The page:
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    Next 5 Days
    • Today

      Sep 22

      84° /61°
      Periods of sun
    • Sat

      Sep 23

      87° /63°
      Mostly sunny
    • Sun

      Sep 24

      90° /66°
      Sunny, hot and humid
    • Mon

      Sep 25

      90° /67°F
      Partly sunny and humid
    • Tue

      Sep 26

      84° /66°
      Partly sunny and humid


    90°Hi RealFeel® 102° Precipitation 10%
    Partly sunny and humid
    • Winds from the
    • NE 5 mph
    • Gusts: 8 mph
    • Max UV Index: 12 (Extreme)
    • Thunderstorms: 8%
    • Precipitation: 0 in
    • Rain: 0 in
    • Snow: 0 in
    • Ice: 0 in
    • Hours of Precipitation: 0 hrs
    • Hours of Rain: 0 hrs


    67°Lo RealFeel® 69° Precipitation 11%
    Partly cloudy, warm and muggy
    • Winds from the
    • ENE 5 mph
    • Gusts: 7 mph
    • Max UV Index: N/A
    • Thunderstorms: 3%
    • Precipitation: 0 in
    • Rain: 0 in
    • Snow: 0 in
    • Ice: 0 in
    • Hours of Precipitation: 0 hrs
    • Hours of Rain: 0 hrs

    Temperature History

    more Historical Weather Data >
      Today Normal Record 9/25/2016
    High 90° 76° 95° (1930) 75°
    Low 67° 59° 39° (1963) 59°


    • Sunrise: 6:58 AM
    • Sunset: 7:01 PM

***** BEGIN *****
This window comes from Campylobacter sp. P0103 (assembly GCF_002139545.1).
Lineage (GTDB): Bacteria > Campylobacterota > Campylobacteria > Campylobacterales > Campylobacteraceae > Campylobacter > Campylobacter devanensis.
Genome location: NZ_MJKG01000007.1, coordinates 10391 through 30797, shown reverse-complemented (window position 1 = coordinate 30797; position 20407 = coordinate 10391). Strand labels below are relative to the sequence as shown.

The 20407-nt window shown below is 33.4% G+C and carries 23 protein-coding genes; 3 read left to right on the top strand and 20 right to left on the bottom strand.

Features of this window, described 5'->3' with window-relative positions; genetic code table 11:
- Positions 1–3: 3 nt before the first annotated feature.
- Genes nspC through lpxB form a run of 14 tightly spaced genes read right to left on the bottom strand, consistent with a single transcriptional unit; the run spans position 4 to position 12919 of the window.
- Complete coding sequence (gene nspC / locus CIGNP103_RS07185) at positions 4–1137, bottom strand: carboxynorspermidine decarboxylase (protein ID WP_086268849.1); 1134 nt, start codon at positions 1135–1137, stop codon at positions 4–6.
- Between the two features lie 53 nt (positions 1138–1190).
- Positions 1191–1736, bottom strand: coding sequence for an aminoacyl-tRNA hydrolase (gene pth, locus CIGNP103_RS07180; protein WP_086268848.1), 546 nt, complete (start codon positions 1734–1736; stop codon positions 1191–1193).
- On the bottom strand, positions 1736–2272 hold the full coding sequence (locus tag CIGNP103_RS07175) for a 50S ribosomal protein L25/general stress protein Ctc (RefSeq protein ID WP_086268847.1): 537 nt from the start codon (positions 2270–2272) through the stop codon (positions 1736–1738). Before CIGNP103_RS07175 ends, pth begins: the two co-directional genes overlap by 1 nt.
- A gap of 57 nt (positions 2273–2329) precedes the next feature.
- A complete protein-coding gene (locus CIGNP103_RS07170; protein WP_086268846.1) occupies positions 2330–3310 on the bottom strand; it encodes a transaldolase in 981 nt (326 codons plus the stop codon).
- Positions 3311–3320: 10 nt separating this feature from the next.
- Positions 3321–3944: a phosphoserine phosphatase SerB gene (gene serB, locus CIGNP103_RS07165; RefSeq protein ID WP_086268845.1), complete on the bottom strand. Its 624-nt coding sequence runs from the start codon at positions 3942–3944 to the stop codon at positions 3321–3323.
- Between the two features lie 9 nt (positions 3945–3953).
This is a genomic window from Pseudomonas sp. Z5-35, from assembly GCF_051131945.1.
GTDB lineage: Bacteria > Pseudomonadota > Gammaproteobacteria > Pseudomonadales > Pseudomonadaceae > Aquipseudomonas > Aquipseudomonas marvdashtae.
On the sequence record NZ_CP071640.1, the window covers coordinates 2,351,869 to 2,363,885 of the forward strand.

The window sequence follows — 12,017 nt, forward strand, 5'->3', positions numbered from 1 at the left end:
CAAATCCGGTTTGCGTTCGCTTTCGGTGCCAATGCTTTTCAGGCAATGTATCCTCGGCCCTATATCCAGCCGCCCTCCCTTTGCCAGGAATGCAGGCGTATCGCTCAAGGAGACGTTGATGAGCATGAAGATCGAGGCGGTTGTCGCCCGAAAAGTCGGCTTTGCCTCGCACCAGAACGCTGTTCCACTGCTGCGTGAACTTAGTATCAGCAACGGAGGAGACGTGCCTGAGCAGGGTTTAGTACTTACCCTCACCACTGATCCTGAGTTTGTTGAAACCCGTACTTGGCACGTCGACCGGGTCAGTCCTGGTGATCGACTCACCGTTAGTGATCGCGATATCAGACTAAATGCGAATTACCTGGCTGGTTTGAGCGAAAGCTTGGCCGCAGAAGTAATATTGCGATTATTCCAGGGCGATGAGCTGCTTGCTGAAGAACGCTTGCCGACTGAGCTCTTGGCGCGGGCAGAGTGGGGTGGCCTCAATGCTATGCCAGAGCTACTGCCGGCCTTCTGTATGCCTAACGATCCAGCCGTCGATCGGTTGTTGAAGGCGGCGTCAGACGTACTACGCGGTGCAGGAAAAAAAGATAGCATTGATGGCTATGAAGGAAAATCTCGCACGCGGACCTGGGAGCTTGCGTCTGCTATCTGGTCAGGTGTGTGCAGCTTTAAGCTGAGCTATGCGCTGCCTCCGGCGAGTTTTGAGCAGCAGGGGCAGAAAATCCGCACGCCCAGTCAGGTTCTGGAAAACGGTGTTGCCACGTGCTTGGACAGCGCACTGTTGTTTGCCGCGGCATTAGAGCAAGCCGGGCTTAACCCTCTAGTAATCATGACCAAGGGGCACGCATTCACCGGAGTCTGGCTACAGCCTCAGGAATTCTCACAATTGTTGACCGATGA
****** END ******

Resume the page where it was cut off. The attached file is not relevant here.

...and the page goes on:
• Duration: 12:03 hr


    • Moonrise: 12:05 PM
    • Moonset: 10:30 PM
    • Duration: 10:25 hr

    FOX 5 Washington D.C. Headlines

    Could Washington, D.C. survive if a major hurricane hits?

    Parts of the United States and the Caribbean have been devastated by severe weather over the last several weeks. Major hurricanes, water surges and flooding have caused unimaginable damage and have left hundreds dead.

    A new and alarming article in Rolling Stone examines a disturbing scenario in which a superstorm would put many of Washington, D.C.'s government buildings and monuments underwater.

    Sandra Knight, a specialist in flood risk management who is with the University of Maryland's Center for Disaster Resilience, joined us Friday to discuss how realistic that scenario is.

    While the likelihood of a Category 5 hurricane in the District isn't likely because of the cooler water in the higher latitudes, the possibility of a hurricane that is strong and brings lots of winds is a threat.

    "You can always have compound events," Knight said. "The river could be flooding. You could have this heavy rainfall which then floods the interior of our city and has no way to escape. You also maybe have high tide and surge from hurricane."

    Knight says a little known levee system in D.C. that was designed to prevent flooding may not be enough to contain a major storm. Vulnerabilities are numerous, she said.

    "Zoning, building codes, those are the things that prepare us for the long range," she said. "Short range - we have to figure out evacuation and do all the things that you do when you're prepared."

    Knight says all agencies need to work together and future developments need to be carefully planned.


    What Happens When a Superstorm Hits D.C.? | Rolling Stone |


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